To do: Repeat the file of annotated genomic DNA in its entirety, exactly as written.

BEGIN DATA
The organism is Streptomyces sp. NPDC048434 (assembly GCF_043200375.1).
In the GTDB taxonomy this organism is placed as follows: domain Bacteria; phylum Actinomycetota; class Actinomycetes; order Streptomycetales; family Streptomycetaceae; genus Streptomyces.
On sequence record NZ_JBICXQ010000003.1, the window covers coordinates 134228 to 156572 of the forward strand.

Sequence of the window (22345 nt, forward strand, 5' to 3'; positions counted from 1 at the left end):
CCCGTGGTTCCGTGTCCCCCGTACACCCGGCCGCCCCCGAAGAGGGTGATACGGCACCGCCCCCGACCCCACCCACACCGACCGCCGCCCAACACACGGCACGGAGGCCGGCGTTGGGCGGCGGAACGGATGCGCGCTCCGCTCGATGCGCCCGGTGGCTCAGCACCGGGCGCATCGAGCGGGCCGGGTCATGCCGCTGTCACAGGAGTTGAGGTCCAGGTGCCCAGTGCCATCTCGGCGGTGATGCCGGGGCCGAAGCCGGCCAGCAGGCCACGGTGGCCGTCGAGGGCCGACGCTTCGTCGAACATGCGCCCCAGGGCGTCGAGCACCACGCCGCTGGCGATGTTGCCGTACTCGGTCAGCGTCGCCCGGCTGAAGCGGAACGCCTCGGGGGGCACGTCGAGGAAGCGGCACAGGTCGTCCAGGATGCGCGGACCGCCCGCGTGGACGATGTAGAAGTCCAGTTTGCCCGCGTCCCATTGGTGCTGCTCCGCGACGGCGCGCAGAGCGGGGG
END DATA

The organism is Streptomyces sp. NPDC048434 (assembly GCF_043200375.1).
In the GTDB taxonomy this organism is placed as follows: domain Bacteria; phylum Actinomycetota; class Actinomycetes; order Streptomycetales; family Streptomycetaceae; genus Streptomyces.
On sequence record NZ_JBICXQ010000003.1, the window covers coordinates 134228 to 156572 of the forward strand.

Sequence of the window (22345 nt, forward strand, 5' to 3'; positions counted from 1 at the left end):
CCCGTGGTTCCGTGTCCCCCGTACACCCGGCCGCCCCCGAAGAGGGTGATACGGCACCGCCCCCGACCCCACCCACACCGACCGCCGCCCAACACACGGCACGGAGGCCGGCGTTGGGCGGCGGAACGGATGCGCGCTCCGCTCGATGCGCCCGGTGGCTCAGCACCGGGCGCATCGAGCGGGCCGGGTCATGCCGCTGTCACAGGAGTTGAGGTCCAGGTGCCCAGTGCCATCTCGGCGGTGATGCCGGGGCCGAAGCCGGCCAGCAGGCCACGGTGGCCGTCGAGGGCCGACGCTTCGTCGAACATGCGCCCCAGGGCGTCGAGCACCACGCCGCTGGCGATGTTGCCGTACTCGGTCAGCGTCGCCCGGCTGAAGCGGAACGCCTCGGGGGGCACGTCGAGGAAGCGGCACAGGTCGTCCAGGATGCGCGGACCGCCCGCGTGGACGATGTAGAAGTCCAGTTTGCCCGCGTCCCATTGGTGCTGCTCCGCGACGGCGCGCAGAGCGGGGG